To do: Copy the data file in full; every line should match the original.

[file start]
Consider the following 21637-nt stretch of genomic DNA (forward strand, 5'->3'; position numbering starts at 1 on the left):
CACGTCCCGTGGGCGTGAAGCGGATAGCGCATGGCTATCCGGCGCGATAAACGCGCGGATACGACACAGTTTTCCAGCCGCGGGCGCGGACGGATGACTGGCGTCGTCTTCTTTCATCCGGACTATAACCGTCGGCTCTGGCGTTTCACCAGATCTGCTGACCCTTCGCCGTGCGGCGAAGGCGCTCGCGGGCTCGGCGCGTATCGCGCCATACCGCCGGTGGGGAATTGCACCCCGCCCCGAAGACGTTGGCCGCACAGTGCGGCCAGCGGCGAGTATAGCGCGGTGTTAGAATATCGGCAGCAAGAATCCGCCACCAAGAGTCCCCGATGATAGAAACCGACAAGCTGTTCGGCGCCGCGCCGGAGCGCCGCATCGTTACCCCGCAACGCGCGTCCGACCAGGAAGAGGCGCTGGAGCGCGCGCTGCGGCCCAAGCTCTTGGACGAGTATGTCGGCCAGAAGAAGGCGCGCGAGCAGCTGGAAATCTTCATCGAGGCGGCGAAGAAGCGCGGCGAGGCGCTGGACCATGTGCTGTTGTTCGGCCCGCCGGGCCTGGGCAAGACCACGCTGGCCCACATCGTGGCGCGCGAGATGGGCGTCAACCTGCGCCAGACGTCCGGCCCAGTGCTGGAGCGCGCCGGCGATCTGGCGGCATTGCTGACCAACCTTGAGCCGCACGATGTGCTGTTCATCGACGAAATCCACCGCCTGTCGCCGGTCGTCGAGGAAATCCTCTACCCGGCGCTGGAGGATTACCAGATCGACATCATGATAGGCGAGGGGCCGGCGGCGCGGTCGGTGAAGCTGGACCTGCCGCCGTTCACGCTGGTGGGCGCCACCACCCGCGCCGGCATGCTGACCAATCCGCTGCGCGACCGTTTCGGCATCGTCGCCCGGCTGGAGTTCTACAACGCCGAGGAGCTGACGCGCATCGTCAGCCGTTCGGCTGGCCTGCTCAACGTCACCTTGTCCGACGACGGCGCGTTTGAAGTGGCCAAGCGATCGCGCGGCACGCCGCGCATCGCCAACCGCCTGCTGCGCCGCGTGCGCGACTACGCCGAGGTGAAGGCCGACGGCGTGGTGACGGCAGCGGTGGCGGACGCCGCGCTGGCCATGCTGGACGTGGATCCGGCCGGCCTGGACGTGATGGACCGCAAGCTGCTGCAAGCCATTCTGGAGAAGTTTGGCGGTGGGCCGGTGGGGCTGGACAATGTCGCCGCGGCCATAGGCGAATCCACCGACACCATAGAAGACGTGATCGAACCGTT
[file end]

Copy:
Consider the following 21637-nt stretch of genomic DNA (forward strand, 5'->3'; position numbering starts at 1 on the left):
CACGTCCCGTGGGCGTGAAGCGGATAGCGCATGGCTATCCGGCGCGATAAACGCGCGGATACGACACAGTTTTCCAGCCGCGGGCGCGGACGGATGACTGGCGTCGTCTTCTTTCATCCGGACTATAACCGTCGGCTCTGGCGTTTCACCAGATCTGCTGACCCTTCGCCGTGCGGCGAAGGCGCTCGCGGGCTCGGCGCGTATCGCGCCATACCGCCGGTGGGGAATTGCACCCCGCCCCGAAGACGTTGGCCGCACAGTGCGGCCAGCGGCGAGTATAGCGCGGTGTTAGAATATCGGCAGCAAGAATCCGCCACCAAGAGTCCCCGATGATAGAAACCGACAAGCTGTTCGGCGCCGCGCCGGAGCGCCGCATCGTTACCCCGCAACGCGCGTCCGACCAGGAAGAGGCGCTGGAGCGCGCGCTGCGGCCCAAGCTCTTGGACGAGTATGTCGGCCAGAAGAAGGCGCGCGAGCAGCTGGAAATCTTCATCGAGGCGGCGAAGAAGCGCGGCGAGGCGCTGGACCATGTGCTGTTGTTCGGCCCGCCGGGCCTGGGCAAGACCACGCTGGCCCACATCGTGGCGCGCGAGATGGGCGTCAACCTGCGCCAGACGTCCGGCCCAGTGCTGGAGCGCGCCGGCGATCTGGCGGCATTGCTGACCAACCTTGAGCCGCACGATGTGCTGTTCATCGACGAAATCCACCGCCTGTCGCCGGTCGTCGAGGAAATCCTCTACCCGGCGCTGGAGGATTACCAGATCGACATCATGATAGGCGAGGGGCCGGCGGCGCGGTCGGTGAAGCTGGACCTGCCGCCGTTCACGCTGGTGGGCGCCACCACCCGCGCCGGCATGCTGACCAATCCGCTGCGCGACCGTTTCGGCATCGTCGCCCGGCTGGAGTTCTACAACGCCGAGGAGCTGACGCGCATCGTCAGCCGTTCGGCTGGCCTGCTCAACGTCACCTTGTCCGACGACGGCGCGTTTGAAGTGGCCAAGCGATCGCGCGGCACGCCGCGCATCGCCAACCGCCTGCTGCGCCGCGTGCGCGACTACGCCGAGGTGAAGGCCGACGGCGTGGTGACGGCAGCGGTGGCGGACGCCGCGCTGGCCATGCTGGACGTGGATCCGGCCGGCCTGGACGTGATGGACCGCAAGCTGCTGCAAGCCATTCTGGAGAAGTTTGGCGGTGGGCCGGTGGGGCTGGACAATGTCGCCGCGGCCATAGGCGAATCCACCGACACCATAGAAGACGTGATCGAACCGTT